Science informs our review and approval

Ecology has consulted with and relies heavily on science agencies engaged in studying and regulating both native wild salmon and commercial finfish net pens, including:

Based on the advice and expertise of these agencies, combined with 20 years of water quality monitoring data, Ecology has concluded that when properly sited and operated, commercial net pens are compatible with a healthy marine environment. Some locations, such as nutrient-sensitive areas in Hood Canal, simply are not well-suited for net pen aquaculture. Prohibitions of net pen operations in such locations may well be warranted.

Ecology has been sharing this relevant information with local governments through direct communications, presentations and printed guidance. We also have worked to better educate state and federal agency staff.

Conclusions

State law and Ecology regulations identify water-dependent uses – including commercial finfish net pens – as a preferred use for state shorelines and waters. Therefore, jurisdiction-wide prohibitions of new commercial net pens may be in conflict with the Shoreline Management Act and related rules. However, prohibitions in some waters may be warranted in certain circumstances – depending on site specific conditions.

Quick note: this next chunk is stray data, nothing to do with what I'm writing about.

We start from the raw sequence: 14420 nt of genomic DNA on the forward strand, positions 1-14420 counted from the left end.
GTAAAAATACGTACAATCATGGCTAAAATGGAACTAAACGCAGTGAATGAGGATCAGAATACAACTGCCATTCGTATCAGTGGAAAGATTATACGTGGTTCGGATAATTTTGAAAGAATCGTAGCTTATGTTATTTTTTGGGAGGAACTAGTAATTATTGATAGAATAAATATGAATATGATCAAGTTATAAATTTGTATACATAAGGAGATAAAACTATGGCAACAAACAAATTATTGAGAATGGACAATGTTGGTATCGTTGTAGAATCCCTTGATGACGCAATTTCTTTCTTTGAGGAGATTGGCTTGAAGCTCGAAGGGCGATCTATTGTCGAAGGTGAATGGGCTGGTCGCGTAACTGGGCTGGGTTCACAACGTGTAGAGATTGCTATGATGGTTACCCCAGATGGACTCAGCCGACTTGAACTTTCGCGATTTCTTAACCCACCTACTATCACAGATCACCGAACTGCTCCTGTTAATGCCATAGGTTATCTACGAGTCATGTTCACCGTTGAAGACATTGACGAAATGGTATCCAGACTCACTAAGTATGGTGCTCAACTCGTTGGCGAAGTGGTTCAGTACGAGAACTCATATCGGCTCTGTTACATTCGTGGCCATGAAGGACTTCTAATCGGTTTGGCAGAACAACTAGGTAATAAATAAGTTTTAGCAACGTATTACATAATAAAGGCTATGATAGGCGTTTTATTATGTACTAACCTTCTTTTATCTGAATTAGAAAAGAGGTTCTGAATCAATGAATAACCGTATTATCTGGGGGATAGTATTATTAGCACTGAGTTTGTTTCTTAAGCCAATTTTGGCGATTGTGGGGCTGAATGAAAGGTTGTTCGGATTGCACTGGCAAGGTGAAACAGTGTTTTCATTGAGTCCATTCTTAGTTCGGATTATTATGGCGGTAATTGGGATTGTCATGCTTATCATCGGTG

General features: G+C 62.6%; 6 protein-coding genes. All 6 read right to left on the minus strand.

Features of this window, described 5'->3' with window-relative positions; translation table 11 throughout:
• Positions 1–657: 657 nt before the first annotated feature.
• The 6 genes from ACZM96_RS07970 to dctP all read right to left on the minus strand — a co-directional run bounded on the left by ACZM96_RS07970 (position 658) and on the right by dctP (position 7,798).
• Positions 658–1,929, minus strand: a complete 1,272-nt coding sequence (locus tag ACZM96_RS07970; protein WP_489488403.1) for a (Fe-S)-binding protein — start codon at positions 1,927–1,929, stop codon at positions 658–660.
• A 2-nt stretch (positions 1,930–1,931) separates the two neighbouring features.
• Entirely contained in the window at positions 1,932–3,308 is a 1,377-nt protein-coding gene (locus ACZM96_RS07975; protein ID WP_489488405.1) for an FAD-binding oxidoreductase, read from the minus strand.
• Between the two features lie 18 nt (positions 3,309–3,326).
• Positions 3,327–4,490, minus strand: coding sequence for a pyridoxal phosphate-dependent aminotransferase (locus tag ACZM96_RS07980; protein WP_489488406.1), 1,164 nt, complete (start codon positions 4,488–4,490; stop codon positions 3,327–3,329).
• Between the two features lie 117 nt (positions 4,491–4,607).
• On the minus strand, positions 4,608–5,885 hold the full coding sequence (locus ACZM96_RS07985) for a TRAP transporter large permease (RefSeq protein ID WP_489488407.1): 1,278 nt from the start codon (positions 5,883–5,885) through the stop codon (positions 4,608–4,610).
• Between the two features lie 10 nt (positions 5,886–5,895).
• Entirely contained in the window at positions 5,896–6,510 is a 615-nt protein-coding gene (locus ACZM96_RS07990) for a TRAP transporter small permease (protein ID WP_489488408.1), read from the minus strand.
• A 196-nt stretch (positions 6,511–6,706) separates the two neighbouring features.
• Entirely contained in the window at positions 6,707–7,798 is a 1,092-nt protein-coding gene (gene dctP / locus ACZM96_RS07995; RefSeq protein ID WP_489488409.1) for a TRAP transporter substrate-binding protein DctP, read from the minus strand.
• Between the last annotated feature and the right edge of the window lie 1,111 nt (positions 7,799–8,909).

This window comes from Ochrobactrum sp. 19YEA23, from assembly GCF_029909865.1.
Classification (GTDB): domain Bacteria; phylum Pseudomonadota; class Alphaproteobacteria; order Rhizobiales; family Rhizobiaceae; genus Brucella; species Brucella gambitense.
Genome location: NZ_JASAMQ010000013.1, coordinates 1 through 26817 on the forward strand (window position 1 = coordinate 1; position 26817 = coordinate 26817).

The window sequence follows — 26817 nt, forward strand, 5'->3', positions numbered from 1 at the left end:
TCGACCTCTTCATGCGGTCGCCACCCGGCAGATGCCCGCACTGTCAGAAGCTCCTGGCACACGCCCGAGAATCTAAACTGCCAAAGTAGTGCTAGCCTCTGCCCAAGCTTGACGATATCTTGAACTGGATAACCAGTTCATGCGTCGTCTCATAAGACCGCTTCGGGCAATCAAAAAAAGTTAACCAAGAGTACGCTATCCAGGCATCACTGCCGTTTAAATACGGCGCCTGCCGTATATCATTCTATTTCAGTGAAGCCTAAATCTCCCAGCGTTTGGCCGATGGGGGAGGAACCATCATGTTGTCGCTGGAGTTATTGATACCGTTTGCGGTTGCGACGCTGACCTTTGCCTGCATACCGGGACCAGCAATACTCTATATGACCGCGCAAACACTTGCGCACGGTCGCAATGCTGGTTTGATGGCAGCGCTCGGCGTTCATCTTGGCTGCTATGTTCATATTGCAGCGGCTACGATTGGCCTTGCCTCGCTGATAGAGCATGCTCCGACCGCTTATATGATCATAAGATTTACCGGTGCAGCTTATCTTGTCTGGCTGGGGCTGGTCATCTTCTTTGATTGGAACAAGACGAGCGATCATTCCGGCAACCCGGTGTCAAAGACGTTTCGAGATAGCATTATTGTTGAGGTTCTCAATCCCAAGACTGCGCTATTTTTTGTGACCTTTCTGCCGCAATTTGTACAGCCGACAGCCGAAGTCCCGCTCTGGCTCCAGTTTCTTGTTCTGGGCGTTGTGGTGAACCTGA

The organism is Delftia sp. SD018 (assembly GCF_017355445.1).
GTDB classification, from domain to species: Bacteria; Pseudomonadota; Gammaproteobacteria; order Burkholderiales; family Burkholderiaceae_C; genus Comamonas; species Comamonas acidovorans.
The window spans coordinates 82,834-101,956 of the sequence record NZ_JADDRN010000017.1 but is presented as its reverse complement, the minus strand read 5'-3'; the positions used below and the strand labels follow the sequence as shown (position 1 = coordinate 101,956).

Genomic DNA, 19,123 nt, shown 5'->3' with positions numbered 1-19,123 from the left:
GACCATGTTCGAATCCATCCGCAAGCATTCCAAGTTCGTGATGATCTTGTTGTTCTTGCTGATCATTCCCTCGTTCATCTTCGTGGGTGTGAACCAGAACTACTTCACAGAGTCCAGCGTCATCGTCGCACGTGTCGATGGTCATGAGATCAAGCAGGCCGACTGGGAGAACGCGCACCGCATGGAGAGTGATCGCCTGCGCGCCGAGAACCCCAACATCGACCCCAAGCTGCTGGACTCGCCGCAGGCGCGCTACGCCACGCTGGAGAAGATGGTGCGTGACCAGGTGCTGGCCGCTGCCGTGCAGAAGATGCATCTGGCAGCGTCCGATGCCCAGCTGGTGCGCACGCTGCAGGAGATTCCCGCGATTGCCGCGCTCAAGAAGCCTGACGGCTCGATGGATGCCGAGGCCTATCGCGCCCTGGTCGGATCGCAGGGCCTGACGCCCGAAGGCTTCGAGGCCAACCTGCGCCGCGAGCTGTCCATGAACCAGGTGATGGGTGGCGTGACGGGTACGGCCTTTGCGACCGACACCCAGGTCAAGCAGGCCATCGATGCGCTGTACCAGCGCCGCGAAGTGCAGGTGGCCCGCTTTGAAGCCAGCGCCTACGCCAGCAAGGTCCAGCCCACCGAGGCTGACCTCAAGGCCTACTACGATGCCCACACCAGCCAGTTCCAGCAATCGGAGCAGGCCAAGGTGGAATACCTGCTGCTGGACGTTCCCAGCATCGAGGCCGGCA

Commercial net pens are currently permitted by Ecology and other state and federal agencies, and are required to mitigate environmental impacts. Along with state and federal statutes and regulations, local shoreline master programs are required to contain policies and regulations that apply to new net pen operations.

Local governments also may require conditional use permits for new commercial net pens, and use the permit process to evaluate proposals and require mitigation. Having a fair and balanced process for evaluating proposed net pens does not equate to pre-approving these operations.

Ecology is working with local governments and using the most relevant science to inform our review and approval of local shoreline program updates. The content of these updated shoreline programs will have a strong influence on the future of net pens in Washington.